The Honorable Arne Duncan U.S. Department of Education 400 Maryland Avenue, SW Washington, DC 20202
Dear Secretary Duncan:
Consistent with the President’s focus on preparing every student for success and increasing access to higher education, the National Council on Disability (NCD) takes this opportunity to enlist the Department of Education (ED) in addressing several key issues affecting students with disabilities. NCD is an independent federal agency that advises the Administration and Congress regarding laws, policies, practices, and procedures that affect people with disabilities. As detailed below, NCD is particularly concerned with (1) the lack of monitoring, compliance, and enforcement for students with 504 plans and (2) the school-to-prison pipeline and the disproportionate impact on students of color with disabilities. NCD requests the opportunity to meet with key officials at ED to discuss these important issues. We appreciated the opportunity to meet with Secretary Duncan at the community meeting on March 18, but respectfully request a more detailed discussion as a sister Federal agency.
As the President has continuously stated, a quality education is the foundation of a lifetime of success. However, for many students with disabilities, a quality education remains unattainable. Decades after the passage of the Rehabilitation Act, Individuals with Disabilities Education Act (IDEA), and the Americans with Disabilities Act (ADA), many students with disabilities are still struggling in school. As NCD noted in our 2013 Reporton National Disability Policy: Strength in Our Differences.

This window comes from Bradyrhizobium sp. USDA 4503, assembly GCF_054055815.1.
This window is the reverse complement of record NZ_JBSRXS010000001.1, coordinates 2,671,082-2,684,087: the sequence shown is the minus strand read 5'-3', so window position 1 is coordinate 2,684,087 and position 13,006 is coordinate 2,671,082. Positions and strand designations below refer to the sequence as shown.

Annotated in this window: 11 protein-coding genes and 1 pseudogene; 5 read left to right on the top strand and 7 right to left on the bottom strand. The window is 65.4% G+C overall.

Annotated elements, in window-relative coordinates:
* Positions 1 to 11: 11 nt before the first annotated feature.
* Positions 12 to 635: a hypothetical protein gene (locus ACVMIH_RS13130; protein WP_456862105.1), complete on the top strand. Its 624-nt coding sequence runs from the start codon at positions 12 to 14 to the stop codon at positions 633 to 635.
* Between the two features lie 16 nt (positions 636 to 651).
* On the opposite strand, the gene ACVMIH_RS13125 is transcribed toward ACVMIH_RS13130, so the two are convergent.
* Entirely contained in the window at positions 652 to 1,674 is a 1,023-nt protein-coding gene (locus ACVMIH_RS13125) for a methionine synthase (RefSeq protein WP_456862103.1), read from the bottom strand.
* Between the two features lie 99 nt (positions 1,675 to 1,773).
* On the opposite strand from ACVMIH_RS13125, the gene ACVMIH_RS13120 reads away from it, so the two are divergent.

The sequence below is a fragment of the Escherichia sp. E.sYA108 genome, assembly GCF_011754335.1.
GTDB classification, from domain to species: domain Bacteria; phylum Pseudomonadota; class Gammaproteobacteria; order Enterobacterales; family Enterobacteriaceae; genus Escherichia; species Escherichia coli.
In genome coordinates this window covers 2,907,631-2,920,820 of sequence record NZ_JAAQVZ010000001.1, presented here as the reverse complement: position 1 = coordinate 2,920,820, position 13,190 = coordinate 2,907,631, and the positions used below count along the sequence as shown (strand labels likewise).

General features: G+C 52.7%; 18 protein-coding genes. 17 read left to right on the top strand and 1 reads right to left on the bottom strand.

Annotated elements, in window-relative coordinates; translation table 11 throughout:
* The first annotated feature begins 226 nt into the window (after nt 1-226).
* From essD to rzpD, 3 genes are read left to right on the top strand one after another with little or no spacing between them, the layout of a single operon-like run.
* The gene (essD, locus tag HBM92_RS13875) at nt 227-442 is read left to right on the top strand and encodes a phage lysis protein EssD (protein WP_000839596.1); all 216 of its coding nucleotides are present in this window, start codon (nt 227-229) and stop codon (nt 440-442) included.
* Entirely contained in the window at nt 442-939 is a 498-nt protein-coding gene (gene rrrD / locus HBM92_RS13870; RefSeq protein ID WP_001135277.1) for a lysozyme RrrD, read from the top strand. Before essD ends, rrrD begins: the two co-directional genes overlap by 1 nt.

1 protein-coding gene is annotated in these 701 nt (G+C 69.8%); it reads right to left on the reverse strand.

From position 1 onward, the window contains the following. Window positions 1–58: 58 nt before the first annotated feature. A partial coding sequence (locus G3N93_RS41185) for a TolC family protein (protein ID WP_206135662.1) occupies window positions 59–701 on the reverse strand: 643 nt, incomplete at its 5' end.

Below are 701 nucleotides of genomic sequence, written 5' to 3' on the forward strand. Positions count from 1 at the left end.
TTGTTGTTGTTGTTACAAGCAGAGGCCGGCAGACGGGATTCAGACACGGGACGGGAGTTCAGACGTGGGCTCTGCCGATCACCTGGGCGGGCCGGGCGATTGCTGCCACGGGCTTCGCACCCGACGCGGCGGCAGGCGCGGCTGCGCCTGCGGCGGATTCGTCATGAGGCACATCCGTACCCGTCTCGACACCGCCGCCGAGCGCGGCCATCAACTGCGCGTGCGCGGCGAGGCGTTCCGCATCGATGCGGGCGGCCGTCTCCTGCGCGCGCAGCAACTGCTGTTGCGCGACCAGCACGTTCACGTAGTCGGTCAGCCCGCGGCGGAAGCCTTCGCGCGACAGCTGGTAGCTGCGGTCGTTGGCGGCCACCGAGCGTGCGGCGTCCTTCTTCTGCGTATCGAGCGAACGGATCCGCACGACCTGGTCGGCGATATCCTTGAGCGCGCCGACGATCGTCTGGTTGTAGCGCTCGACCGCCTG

The doors to the schoolhouse have been opened, but public school systems have been resistant to changes that support all students in making progress in the general curriculum and ultimately graduating from high school with a diploma, not to mention prepared to enter the adult world of higher education and employment.[i]
NCD seeks to call attention to and recommend greater accountability and better educational outcomes for all students with disabilities – for those students with disabilities that receive general education services, those that receive special education services, and especially for those that receive 504 services. While data is readily available regarding the numbers of special education students with disabilities and their educational outcomes, there is virtually no data on the numbers of students with disabilities receiving 504 plan services, the nature or impact of those services, or the educational outcomes for the hundreds of thousands of students that receive them.
In our 2013 Reporton National Disability Policy: Strength in Our Differences, we analyze the troubling nature of this issue. [ii] Section 504 of the Rehabilitation Act requires local educational agencies to provide accommodations for students with disabilities who qualify for services under Section 504, and who otherwise are not eligible for IDEA services. While the ED’s Office for Civil Rights is responsible for the civil rights enforcement of Section 504 with state and local educational agencies, the Department leaves implementation and compliance to the state level. Consequently, there is no federal or state oversight, monitoring, or accountability for the services provided to students with disabilities that have a 504 plan; nor the educational, and ultimately, the transition outcomes achieved by these students. There are serious budgetary implications for continuing to overlook this issue and ED can play a vital role in addressing this important but long neglected issue.